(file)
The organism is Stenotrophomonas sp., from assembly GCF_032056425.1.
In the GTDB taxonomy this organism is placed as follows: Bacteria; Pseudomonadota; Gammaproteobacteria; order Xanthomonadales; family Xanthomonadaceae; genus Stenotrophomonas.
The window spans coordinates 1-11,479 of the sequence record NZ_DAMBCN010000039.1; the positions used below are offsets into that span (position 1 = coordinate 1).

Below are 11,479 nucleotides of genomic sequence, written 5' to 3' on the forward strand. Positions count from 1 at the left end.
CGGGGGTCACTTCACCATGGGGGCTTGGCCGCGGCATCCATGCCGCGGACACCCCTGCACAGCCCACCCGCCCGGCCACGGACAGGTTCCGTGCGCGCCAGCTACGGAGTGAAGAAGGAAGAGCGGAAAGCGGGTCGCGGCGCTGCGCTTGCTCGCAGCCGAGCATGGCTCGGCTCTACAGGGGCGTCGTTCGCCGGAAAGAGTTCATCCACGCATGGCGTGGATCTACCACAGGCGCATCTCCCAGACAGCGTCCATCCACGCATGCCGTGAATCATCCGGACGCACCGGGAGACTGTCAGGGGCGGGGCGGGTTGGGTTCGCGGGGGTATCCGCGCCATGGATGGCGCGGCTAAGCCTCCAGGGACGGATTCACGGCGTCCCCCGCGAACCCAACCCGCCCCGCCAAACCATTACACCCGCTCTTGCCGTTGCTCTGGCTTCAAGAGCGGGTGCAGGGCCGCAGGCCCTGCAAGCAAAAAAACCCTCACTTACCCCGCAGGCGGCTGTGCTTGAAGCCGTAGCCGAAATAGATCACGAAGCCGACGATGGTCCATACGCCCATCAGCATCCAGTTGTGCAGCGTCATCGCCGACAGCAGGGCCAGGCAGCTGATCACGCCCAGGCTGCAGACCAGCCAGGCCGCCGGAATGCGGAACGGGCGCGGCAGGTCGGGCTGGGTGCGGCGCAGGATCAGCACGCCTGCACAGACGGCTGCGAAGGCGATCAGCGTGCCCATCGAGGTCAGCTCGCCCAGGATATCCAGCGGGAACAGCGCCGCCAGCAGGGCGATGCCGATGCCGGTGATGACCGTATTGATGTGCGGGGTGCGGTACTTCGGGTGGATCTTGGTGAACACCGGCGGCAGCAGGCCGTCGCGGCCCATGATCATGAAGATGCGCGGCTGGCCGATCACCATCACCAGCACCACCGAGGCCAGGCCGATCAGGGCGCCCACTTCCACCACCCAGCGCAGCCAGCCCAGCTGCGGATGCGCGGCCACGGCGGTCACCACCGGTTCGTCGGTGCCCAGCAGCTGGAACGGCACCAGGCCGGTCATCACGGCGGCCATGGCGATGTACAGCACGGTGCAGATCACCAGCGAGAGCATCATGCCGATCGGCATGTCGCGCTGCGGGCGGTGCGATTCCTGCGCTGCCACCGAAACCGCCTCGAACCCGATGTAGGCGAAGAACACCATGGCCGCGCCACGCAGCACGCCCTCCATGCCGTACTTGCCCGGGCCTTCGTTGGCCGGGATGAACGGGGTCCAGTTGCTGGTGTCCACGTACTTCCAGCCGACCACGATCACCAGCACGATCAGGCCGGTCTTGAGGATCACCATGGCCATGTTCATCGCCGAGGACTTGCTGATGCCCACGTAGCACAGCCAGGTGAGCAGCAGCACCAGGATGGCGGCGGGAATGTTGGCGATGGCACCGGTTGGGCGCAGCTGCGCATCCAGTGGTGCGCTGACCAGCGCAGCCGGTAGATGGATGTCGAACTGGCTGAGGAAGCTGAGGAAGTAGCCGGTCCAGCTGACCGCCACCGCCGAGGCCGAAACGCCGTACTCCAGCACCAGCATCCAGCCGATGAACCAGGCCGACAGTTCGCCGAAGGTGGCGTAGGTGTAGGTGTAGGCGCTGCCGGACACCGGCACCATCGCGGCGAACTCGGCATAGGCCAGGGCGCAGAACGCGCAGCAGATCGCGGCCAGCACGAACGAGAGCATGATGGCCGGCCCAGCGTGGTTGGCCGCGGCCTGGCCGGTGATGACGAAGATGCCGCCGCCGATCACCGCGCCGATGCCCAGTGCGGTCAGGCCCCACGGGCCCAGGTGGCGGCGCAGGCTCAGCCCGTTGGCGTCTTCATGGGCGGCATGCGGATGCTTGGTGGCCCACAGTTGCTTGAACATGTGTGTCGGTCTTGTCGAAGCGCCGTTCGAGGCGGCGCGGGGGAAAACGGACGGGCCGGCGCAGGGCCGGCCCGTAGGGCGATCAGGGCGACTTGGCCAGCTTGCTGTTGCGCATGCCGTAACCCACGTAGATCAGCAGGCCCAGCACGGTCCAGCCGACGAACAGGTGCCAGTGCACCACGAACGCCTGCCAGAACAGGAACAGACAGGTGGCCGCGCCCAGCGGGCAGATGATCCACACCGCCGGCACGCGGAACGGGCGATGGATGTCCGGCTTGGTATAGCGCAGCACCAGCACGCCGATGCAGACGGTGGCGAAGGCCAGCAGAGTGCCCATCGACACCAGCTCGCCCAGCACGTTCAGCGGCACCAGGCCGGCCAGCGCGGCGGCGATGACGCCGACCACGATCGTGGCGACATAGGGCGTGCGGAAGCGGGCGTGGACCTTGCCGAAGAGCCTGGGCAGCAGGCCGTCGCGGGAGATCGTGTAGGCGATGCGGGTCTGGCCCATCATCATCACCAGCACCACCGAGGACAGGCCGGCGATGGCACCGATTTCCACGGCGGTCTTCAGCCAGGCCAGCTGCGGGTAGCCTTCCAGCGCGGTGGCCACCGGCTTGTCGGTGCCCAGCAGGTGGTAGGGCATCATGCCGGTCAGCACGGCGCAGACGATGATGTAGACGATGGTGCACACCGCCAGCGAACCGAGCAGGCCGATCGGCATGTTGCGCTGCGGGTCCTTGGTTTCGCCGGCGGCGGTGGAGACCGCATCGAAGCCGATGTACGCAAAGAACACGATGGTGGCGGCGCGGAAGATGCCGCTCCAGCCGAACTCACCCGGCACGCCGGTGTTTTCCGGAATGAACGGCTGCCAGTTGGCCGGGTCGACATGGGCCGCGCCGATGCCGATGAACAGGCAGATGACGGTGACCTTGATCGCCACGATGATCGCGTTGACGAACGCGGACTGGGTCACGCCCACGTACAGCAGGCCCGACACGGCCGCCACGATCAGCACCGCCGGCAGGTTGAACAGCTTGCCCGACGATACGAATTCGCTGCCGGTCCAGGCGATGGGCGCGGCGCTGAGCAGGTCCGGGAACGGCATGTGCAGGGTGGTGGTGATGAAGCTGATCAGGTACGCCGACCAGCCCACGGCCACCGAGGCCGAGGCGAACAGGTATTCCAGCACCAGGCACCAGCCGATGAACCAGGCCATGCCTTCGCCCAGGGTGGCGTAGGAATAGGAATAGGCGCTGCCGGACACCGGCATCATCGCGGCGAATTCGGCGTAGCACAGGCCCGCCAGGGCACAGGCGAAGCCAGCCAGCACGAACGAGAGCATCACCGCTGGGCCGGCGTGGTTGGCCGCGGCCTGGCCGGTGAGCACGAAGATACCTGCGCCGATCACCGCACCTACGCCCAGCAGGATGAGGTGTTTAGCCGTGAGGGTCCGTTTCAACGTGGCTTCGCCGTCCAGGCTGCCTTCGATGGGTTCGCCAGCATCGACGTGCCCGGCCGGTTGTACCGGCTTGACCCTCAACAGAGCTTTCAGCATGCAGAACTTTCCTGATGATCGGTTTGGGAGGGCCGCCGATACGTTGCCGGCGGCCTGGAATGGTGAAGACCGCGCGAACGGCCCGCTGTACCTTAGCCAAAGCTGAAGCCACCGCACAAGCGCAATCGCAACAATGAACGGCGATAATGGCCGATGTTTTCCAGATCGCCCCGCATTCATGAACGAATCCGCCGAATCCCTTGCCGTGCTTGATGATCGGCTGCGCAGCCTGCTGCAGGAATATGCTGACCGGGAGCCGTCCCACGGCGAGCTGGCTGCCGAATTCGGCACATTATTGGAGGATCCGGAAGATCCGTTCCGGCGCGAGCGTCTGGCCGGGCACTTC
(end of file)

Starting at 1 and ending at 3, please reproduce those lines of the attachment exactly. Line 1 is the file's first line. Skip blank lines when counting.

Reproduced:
The organism is Stenotrophomonas sp., from assembly GCF_032056425.1.
In the GTDB taxonomy this organism is placed as follows: Bacteria; Pseudomonadota; Gammaproteobacteria; order Xanthomonadales; family Xanthomonadaceae; genus Stenotrophomonas.
The window spans coordinates 1-11,479 of the sequence record NZ_DAMBCN010000039.1; the positions used below are offsets into that span (position 1 = coordinate 1).